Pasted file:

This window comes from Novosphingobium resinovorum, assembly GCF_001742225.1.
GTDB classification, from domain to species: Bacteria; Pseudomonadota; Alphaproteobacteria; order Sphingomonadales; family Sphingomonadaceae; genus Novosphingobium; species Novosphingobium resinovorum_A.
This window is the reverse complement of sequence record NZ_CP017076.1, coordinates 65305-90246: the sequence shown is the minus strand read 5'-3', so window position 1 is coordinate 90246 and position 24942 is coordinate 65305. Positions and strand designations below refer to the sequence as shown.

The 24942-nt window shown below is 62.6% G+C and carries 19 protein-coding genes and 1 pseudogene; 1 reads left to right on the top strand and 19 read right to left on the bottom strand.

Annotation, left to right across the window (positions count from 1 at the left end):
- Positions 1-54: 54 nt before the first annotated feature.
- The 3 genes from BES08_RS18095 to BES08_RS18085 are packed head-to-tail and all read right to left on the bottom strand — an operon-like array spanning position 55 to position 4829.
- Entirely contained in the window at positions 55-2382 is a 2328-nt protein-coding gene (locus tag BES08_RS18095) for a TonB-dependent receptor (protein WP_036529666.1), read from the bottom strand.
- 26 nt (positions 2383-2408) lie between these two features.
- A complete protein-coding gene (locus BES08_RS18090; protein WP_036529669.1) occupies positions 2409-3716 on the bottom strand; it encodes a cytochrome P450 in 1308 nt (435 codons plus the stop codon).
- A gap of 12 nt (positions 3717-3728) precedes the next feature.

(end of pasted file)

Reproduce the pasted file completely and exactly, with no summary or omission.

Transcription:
This window comes from Novosphingobium resinovorum, assembly GCF_001742225.1.
GTDB classification, from domain to species: Bacteria; Pseudomonadota; Alphaproteobacteria; order Sphingomonadales; family Sphingomonadaceae; genus Novosphingobium; species Novosphingobium resinovorum_A.
This window is the reverse complement of sequence record NZ_CP017076.1, coordinates 65305-90246: the sequence shown is the minus strand read 5'-3', so window position 1 is coordinate 90246 and position 24942 is coordinate 65305. Positions and strand designations below refer to the sequence as shown.

The 24942-nt window shown below is 62.6% G+C and carries 19 protein-coding genes and 1 pseudogene; 1 reads left to right on the top strand and 19 read right to left on the bottom strand.

Annotation, left to right across the window (positions count from 1 at the left end):
- Positions 1-54: 54 nt before the first annotated feature.
- The 3 genes from BES08_RS18095 to BES08_RS18085 are packed head-to-tail and all read right to left on the bottom strand — an operon-like array spanning position 55 to position 4829.
- Entirely contained in the window at positions 55-2382 is a 2328-nt protein-coding gene (locus tag BES08_RS18095) for a TonB-dependent receptor (protein WP_036529666.1), read from the bottom strand.
- 26 nt (positions 2383-2408) lie between these two features.
- A complete protein-coding gene (locus BES08_RS18090; protein WP_036529669.1) occupies positions 2409-3716 on the bottom strand; it encodes a cytochrome P450 in 1308 nt (435 codons plus the stop codon).
- A gap of 12 nt (positions 3717-3728) precedes the next feature.